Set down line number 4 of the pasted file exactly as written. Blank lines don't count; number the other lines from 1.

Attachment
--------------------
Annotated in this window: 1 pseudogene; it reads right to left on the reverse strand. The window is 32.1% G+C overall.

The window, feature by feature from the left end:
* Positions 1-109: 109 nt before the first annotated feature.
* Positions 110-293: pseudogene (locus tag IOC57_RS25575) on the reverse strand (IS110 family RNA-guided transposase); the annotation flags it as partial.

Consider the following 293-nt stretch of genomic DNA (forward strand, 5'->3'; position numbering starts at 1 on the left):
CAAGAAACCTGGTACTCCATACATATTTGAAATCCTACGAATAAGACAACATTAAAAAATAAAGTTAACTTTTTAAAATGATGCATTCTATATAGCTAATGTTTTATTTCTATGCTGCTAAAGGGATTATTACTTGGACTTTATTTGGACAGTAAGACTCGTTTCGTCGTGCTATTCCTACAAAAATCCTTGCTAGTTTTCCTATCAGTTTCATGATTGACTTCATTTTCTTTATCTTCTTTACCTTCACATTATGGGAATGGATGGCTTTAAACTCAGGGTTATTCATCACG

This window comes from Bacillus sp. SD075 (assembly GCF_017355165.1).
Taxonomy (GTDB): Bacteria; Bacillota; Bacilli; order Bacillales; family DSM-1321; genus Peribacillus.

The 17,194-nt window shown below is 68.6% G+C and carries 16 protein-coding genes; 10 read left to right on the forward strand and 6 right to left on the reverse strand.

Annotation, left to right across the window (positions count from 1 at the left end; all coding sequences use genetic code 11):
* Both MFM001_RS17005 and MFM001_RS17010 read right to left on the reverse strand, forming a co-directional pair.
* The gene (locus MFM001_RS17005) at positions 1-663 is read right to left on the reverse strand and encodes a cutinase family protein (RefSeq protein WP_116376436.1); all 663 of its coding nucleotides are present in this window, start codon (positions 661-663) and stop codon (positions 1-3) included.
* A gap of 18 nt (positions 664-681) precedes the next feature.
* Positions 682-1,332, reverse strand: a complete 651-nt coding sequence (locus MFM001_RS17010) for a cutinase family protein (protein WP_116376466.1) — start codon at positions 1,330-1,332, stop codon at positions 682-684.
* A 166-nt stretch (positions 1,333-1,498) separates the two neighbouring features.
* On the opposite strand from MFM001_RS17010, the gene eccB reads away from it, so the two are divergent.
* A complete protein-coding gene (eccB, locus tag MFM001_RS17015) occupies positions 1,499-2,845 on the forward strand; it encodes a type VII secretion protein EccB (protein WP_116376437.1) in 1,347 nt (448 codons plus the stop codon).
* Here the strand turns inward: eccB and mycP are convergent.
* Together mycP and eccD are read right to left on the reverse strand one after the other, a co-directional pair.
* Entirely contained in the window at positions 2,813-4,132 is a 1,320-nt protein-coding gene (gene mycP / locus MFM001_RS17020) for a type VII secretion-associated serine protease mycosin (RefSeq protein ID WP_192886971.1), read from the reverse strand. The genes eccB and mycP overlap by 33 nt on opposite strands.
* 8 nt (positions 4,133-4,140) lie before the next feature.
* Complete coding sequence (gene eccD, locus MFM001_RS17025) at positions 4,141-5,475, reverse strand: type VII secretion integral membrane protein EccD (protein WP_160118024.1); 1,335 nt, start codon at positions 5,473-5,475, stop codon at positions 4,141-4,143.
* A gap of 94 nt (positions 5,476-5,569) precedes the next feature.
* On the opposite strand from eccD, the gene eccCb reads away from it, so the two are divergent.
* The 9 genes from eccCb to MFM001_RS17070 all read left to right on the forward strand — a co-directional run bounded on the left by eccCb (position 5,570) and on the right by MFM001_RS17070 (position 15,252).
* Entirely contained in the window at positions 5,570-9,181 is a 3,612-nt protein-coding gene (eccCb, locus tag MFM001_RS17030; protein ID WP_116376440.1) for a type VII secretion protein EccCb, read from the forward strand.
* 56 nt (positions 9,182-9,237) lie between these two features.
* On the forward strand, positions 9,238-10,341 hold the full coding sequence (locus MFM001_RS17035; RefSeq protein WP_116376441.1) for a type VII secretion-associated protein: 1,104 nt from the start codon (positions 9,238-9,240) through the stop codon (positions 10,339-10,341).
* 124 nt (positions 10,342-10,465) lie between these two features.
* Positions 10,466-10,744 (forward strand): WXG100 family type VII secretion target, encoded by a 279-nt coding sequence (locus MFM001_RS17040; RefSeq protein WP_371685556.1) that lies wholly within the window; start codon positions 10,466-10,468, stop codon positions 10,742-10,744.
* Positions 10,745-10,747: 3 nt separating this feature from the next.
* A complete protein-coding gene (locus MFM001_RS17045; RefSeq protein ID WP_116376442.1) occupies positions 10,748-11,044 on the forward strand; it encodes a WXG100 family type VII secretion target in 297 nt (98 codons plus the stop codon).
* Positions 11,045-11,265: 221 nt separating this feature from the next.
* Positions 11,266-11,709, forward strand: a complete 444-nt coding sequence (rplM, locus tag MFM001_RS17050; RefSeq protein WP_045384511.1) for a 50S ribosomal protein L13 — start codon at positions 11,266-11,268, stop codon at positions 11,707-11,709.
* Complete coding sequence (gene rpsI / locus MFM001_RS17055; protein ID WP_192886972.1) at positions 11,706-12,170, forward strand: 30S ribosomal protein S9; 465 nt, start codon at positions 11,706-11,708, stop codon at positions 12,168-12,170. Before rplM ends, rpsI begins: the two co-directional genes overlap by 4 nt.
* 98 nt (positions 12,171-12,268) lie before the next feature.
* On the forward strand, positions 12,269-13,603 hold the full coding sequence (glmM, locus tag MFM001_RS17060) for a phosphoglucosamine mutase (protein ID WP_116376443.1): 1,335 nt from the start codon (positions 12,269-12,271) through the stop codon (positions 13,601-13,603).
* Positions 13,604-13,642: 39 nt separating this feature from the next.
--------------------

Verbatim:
* Positions 110-293: pseudogene (locus tag IOC57_RS25575) on the reverse strand (IS110 family RNA-guided transposase); the annotation flags it as partial.